When Do Hedge Fund Managers Have a Duty to Disclose Material, Nonpublic Information?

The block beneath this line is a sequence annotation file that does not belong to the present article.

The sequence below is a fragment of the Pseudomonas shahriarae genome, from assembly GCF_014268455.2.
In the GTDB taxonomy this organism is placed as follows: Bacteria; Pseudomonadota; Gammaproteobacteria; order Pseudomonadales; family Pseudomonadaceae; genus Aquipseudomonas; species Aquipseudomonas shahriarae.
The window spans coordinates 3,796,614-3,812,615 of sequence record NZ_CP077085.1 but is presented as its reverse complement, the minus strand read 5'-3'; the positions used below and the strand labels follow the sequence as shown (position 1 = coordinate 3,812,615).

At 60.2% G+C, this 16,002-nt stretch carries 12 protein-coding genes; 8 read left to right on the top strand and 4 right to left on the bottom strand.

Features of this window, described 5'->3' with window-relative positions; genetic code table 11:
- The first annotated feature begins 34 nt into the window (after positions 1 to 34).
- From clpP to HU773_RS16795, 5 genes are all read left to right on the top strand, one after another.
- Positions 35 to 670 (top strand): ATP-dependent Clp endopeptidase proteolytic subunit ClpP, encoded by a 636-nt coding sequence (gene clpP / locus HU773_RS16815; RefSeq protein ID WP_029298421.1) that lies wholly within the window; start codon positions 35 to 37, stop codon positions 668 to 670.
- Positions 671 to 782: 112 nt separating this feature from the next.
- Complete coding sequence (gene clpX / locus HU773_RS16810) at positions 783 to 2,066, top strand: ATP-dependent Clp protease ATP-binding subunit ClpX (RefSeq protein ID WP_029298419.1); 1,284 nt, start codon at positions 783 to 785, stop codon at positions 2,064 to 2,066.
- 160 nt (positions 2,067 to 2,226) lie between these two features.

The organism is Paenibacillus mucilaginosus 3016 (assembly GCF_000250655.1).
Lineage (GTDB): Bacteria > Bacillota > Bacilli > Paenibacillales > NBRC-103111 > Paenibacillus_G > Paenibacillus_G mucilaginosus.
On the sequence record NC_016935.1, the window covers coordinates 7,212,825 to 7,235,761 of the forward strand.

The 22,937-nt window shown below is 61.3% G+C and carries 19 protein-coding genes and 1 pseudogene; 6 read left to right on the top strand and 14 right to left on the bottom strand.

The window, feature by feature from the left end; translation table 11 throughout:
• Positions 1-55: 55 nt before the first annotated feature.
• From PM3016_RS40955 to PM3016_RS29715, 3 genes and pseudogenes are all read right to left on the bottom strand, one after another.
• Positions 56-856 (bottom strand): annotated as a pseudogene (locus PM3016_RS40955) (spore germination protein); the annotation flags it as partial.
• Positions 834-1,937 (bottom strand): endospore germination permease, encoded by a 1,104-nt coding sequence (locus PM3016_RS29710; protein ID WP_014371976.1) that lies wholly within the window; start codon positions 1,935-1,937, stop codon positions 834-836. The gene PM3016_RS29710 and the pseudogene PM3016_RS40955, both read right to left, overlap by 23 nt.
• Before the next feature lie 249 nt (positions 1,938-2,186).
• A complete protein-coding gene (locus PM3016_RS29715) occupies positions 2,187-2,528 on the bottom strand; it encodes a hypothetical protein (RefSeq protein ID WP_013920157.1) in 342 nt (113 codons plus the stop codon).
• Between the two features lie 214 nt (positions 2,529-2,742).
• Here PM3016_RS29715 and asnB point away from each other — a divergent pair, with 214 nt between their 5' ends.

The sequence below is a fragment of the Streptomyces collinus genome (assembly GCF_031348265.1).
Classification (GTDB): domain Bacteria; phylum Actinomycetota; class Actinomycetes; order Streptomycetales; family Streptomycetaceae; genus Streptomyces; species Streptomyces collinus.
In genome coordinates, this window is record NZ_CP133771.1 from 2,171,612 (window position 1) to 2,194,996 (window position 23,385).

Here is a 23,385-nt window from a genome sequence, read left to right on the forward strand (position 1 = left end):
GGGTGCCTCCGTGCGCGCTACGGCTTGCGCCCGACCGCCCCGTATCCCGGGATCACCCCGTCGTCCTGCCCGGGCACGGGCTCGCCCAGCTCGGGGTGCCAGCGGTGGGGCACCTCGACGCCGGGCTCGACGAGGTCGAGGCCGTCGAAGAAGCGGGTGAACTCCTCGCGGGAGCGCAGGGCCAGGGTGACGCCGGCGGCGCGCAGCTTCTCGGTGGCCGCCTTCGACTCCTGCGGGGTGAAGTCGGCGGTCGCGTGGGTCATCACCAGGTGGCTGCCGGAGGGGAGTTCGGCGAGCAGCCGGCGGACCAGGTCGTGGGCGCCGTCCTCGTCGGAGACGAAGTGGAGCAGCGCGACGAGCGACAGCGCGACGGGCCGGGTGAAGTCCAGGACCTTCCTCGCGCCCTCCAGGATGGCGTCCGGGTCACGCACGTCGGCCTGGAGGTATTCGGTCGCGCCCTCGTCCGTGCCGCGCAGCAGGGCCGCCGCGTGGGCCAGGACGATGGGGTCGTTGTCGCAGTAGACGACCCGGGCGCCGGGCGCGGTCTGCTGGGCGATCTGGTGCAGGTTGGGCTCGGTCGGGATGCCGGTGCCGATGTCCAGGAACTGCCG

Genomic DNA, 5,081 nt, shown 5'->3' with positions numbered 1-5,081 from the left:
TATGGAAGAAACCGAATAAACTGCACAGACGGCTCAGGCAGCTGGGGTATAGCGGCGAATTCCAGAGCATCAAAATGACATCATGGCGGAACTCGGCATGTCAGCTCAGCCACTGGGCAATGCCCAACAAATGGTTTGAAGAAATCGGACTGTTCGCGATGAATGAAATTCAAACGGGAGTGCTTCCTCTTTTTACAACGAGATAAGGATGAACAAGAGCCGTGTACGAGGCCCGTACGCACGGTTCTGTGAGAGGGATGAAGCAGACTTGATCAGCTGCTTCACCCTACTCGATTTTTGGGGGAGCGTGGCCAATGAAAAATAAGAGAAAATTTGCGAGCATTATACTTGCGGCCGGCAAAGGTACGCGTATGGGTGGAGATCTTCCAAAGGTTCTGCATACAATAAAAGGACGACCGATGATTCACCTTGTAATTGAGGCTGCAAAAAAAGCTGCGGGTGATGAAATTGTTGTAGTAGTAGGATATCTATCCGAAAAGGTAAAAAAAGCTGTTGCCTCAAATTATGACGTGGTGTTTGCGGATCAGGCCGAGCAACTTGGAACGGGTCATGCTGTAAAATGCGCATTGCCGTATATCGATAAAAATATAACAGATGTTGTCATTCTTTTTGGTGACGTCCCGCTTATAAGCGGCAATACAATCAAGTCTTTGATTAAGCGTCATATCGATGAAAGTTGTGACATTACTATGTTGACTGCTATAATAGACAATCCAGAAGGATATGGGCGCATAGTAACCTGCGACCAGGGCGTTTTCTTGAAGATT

For hedge fund lawyers and compliance professionals who are charged with protecting their institutions from allegations of trading on material, nonpublic information, “Big Boy” provisions, or disclaimers of reliance, are potentially helpful tools.  In the first of a two-part series of guest articles, Brian S. Fraser and Tamala E. Newbold, Partner and Staff Attorney, respectively, at Richards Kibbe & Orbe LLP, discuss the duty to disclose material, nonpublic information (or refrain from trading) and the differences between the Federal securities laws and New York common law on that issue, in particular, the “superior knowledge” trigger for the duty to disclose under New York law which has no Federal counterpart.  The second article in this series will focus on the usefulness of Big Boy provisions in securities and non-securities transactions and steps that will increase the likelihood a court will enforce a Big Boy provision; the discussion of New York law in that second article will focus on its application in secondary market bank loan transactions.

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